Rural Water Resources Planner: Irrigation Project Development Overview
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Irrigation Project Development Overview

Irrigation Project Development Overview

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A successful irrigation project will require proper planning and design. The following information describes the requirements of irrigation project development from both a regulatory and design perspective. 

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Development Steps

Typical steps in developing a project may vary from province to province but generally include:
  1. Researching and understanding all local, provincial and federal regulatory requirements.
  2. Developing a list of desired project parameters (land to be irrigated, flowrate, water quantity, etc.)
  3. Identifying potential water sources
  4. Assessing soil resources
  5. Applying for necessary licenses
  6. Meeting any requirements for obtaining licenses
  7. Obtaining engineering design if necessary
  8. Construction
  9. Monitoring and Reporting
The Irrigation Project Planning Section of this website contains much of the information described above specific to each province.

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Regulatory Requirements

The number of regulatory requirements involved with irrigation development will vary by project and jurisdictional area. New projects may need to meet more requirements than those being expanded. Common regulatory requirements include:
  • Provincial Water Rights License
  • Provincial Environmental Act License
  • Local municipal government Conditional Use Permit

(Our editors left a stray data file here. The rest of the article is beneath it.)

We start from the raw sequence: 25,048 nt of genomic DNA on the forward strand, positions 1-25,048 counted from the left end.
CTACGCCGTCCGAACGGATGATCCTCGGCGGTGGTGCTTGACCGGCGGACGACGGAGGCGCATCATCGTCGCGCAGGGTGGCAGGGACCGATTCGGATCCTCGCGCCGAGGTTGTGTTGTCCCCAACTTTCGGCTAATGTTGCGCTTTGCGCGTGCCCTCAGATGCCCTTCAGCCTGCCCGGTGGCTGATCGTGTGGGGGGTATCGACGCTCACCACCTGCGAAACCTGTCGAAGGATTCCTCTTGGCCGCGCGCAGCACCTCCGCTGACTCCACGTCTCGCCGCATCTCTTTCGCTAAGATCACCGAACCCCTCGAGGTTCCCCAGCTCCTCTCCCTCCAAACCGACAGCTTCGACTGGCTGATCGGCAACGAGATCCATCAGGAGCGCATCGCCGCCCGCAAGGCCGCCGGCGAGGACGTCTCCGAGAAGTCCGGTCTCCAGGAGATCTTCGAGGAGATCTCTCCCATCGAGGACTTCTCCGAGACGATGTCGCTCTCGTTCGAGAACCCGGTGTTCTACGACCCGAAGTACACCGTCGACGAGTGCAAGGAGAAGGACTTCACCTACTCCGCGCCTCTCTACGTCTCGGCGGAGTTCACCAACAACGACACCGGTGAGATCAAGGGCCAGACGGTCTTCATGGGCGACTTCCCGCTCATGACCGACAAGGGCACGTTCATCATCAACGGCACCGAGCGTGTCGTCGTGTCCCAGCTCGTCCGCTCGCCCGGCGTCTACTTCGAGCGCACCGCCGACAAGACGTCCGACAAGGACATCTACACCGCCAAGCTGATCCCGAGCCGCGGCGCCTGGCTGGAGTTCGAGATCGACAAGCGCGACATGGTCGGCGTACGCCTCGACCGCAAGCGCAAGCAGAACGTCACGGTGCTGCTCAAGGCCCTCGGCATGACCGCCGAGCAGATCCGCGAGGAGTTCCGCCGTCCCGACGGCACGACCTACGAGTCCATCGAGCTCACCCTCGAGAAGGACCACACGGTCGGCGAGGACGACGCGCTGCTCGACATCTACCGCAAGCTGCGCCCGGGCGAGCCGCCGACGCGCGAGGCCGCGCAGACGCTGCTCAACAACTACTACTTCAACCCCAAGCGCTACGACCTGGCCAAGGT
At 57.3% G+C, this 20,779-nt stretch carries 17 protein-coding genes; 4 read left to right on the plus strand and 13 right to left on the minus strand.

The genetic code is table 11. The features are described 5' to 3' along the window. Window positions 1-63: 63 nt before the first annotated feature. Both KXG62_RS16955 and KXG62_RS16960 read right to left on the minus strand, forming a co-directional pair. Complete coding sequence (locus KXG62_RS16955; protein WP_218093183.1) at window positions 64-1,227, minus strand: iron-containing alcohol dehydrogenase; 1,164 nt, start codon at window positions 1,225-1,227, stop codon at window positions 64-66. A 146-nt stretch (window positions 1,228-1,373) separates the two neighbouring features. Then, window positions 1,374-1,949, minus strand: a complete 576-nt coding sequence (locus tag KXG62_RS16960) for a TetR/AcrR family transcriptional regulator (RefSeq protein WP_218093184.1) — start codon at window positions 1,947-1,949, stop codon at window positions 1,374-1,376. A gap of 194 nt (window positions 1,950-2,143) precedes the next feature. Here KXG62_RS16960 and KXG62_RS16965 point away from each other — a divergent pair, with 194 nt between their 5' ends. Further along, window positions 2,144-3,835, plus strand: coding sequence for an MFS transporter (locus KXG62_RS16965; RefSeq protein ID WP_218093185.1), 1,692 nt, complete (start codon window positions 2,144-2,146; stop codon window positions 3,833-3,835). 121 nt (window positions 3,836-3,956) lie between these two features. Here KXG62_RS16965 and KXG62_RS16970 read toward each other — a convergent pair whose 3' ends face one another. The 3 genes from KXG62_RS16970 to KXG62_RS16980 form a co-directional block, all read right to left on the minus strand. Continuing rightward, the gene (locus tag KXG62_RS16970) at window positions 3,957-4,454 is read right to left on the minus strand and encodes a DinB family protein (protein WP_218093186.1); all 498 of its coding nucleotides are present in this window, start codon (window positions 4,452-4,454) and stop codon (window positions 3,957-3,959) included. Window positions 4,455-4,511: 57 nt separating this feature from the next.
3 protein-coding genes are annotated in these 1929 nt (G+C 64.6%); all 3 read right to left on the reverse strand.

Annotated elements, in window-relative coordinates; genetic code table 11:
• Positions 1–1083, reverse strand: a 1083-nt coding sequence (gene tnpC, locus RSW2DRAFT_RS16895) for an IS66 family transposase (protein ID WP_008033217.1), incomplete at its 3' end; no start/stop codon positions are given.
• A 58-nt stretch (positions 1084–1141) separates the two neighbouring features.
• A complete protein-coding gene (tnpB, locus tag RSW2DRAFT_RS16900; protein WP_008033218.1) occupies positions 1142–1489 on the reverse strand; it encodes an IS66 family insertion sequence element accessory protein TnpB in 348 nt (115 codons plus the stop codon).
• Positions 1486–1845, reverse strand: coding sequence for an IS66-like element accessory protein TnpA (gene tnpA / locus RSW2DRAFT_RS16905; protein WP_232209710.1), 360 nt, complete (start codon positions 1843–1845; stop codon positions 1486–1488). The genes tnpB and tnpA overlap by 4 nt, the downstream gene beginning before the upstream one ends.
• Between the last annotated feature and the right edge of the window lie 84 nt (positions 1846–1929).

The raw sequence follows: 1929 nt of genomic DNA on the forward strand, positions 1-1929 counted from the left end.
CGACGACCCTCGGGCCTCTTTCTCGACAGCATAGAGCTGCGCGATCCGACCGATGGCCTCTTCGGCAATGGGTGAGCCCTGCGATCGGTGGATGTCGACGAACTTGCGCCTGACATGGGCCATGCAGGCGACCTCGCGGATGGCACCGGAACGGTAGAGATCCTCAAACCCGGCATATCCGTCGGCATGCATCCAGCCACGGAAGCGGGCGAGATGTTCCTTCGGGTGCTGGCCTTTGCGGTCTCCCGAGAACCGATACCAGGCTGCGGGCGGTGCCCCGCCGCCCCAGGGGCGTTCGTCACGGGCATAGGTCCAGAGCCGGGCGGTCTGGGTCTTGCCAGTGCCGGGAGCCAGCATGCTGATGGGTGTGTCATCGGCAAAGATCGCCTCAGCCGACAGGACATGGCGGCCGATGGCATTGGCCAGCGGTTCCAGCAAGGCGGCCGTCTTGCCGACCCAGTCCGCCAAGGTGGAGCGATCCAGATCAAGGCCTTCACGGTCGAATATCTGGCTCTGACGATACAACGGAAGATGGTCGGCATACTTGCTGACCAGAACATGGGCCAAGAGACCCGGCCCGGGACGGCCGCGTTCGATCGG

• Land Control
  • Fisheries and Oceans Canada (DFO) authorization
  • Transport Canada approval under the Navigable Waters Protection Act
  • Local Conservation Groups Authorization
Information on studies required in your geographic area can be found in the Irrigation Project Planning Section of this website.

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Design Requirements

There are many design requirements to consider when planning an irrigation project, including:
  • Pipeline design - Pipelines must be properly designed, taking into account the type of pipe, any necessary valves and fittings, energy losses and the desired flowrate and pressures.
  • Pump station design - The pumps must be properly selected and designed with consideration of the desired control system, project parameters and project and budget constraints.
  • Water Intake design - Water intakes must be designed in accordance with Provincial and/or Fisheries and Oceans Canada regulations.
  • Electrical Infrastructure design - If using electric pumps and components, the required electrical infrastructure must be designed according to project requirements and to electrical design standards.

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Irrigation Management

Things to consider when managing an irrigation project include:
  • Irrigation scheduling
  • Nutrient Management Plans
  • Riparian Area Management

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